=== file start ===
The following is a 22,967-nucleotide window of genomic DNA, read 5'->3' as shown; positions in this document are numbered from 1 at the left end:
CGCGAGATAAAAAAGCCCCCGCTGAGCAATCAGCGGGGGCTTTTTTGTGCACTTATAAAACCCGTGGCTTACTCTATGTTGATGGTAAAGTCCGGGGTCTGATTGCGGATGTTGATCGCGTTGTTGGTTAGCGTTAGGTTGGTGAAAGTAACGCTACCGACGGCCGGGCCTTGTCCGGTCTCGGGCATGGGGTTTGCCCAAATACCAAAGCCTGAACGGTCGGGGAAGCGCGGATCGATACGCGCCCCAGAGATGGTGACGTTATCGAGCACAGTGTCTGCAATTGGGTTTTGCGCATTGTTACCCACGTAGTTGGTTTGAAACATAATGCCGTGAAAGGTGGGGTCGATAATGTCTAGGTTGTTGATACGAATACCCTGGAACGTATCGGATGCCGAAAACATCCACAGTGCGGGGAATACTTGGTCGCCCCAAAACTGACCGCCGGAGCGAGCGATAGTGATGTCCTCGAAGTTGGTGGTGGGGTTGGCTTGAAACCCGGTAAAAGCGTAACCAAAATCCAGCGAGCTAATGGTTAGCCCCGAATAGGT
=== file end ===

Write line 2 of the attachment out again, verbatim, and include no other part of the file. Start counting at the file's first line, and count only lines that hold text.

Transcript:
CGCGAGATAAAAAAGCCCCCGCTGAGCAATCAGCGGGGGCTTTTTTGTGCACTTATAAAACCCGTGGCTTACTCTATGTTGATGGTAAAGTCCGGGGTCTGATTGCGGATGTTGATCGCGTTGTTGGTTAGCGTTAGGTTGGTGAAAGTAACGCTACCGACGGCCGGGCCTTGTCCGGTCTCGGGCATGGGGTTTGCCCAAATACCAAAGCCTGAACGGTCGGGGAAGCGCGGATCGATACGCGCCCCAGAGATGGTGACGTTATCGAGCACAGTGTCTGCAATTGGGTTTTGCGCATTGTTACCCACGTAGTTGGTTTGAAACATAATGCCGTGAAAGGTGGGGTCGATAATGTCTAGGTTGTTGATACGAATACCCTGGAACGTATCGGATGCCGAAAACATCCACAGTGCGGGGAATACTTGGTCGCCCCAAAACTGACCGCCGGAGCGAGCGATAGTGATGTCCTCGAAGTTGGTGGTGGGGTTGGCTTGAAACCCGGTAAAAGCGTAACCAAAATCCAGCGAGCTAATGGTTAGCCCCGAATAGGT